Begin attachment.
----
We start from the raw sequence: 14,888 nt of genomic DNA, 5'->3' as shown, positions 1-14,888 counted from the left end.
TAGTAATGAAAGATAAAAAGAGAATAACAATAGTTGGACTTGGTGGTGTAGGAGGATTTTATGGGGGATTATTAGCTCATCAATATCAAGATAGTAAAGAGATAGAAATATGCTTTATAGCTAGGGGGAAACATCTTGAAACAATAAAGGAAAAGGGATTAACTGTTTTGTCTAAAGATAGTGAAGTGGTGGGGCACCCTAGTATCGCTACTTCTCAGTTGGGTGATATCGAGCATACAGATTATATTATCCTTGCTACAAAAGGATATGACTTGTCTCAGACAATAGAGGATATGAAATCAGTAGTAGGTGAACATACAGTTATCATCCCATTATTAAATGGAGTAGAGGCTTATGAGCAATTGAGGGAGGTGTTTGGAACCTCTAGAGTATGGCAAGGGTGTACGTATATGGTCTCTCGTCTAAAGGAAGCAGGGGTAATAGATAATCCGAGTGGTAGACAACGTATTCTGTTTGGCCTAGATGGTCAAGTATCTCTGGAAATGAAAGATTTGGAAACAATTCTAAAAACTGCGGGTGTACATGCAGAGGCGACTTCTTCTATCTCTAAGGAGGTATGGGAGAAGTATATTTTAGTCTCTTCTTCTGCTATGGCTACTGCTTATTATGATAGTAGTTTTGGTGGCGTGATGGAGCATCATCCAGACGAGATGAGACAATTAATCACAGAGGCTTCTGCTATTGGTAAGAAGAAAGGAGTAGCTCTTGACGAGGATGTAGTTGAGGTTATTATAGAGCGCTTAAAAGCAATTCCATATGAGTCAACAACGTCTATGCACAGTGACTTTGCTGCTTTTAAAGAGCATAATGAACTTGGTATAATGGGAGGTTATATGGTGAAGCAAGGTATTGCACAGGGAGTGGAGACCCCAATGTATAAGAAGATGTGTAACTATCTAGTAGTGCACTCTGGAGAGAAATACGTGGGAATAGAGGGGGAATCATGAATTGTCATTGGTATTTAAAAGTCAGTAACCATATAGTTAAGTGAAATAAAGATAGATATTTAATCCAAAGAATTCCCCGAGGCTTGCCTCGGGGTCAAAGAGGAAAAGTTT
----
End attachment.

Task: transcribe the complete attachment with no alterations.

We start from the raw sequence: 14,888 nt of genomic DNA, 5'->3' as shown, positions 1-14,888 counted from the left end.
TAGTAATGAAAGATAAAAAGAGAATAACAATAGTTGGACTTGGTGGTGTAGGAGGATTTTATGGGGGATTATTAGCTCATCAATATCAAGATAGTAAAGAGATAGAAATATGCTTTATAGCTAGGGGGAAACATCTTGAAACAATAAAGGAAAAGGGATTAACTGTTTTGTCTAAAGATAGTGAAGTGGTGGGGCACCCTAGTATCGCTACTTCTCAGTTGGGTGATATCGAGCATACAGATTATATTATCCTTGCTACAAAAGGATATGACTTGTCTCAGACAATAGAGGATATGAAATCAGTAGTAGGTGAACATACAGTTATCATCCCATTATTAAATGGAGTAGAGGCTTATGAGCAATTGAGGGAGGTGTTTGGAACCTCTAGAGTATGGCAAGGGTGTACGTATATGGTCTCTCGTCTAAAGGAAGCAGGGGTAATAGATAATCCGAGTGGTAGACAACGTATTCTGTTTGGCCTAGATGGTCAAGTATCTCTGGAAATGAAAGATTTGGAAACAATTCTAAAAACTGCGGGTGTACATGCAGAGGCGACTTCTTCTATCTCTAAGGAGGTATGGGAGAAGTATATTTTAGTCTCTTCTTCTGCTATGGCTACTGCTTATTATGATAGTAGTTTTGGTGGCGTGATGGAGCATCATCCAGACGAGATGAGACAATTAATCACAGAGGCTTCTGCTATTGGTAAGAAGAAAGGAGTAGCTCTTGACGAGGATGTAGTTGAGGTTATTATAGAGCGCTTAAAAGCAATTCCATATGAGTCAACAACGTCTATGCACAGTGACTTTGCTGCTTTTAAAGAGCATAATGAACTTGGTATAATGGGAGGTTATATGGTGAAGCAAGGTATTGCACAGGGAGTGGAGACCCCAATGTATAAGAAGATGTGTAACTATCTAGTAGTGCACTCTGGAGAGAAATACGTGGGAATAGAGGGGGAATCATGAATTGTCATTGGTATTTAAAAGTCAGTAACCATATAGTTAAGTGAAATAAAGATAGATATTTAATCCAAAGAATTCCCCGAGGCTTGCCTCGGGGTCAAAGAGGAAAAGTTT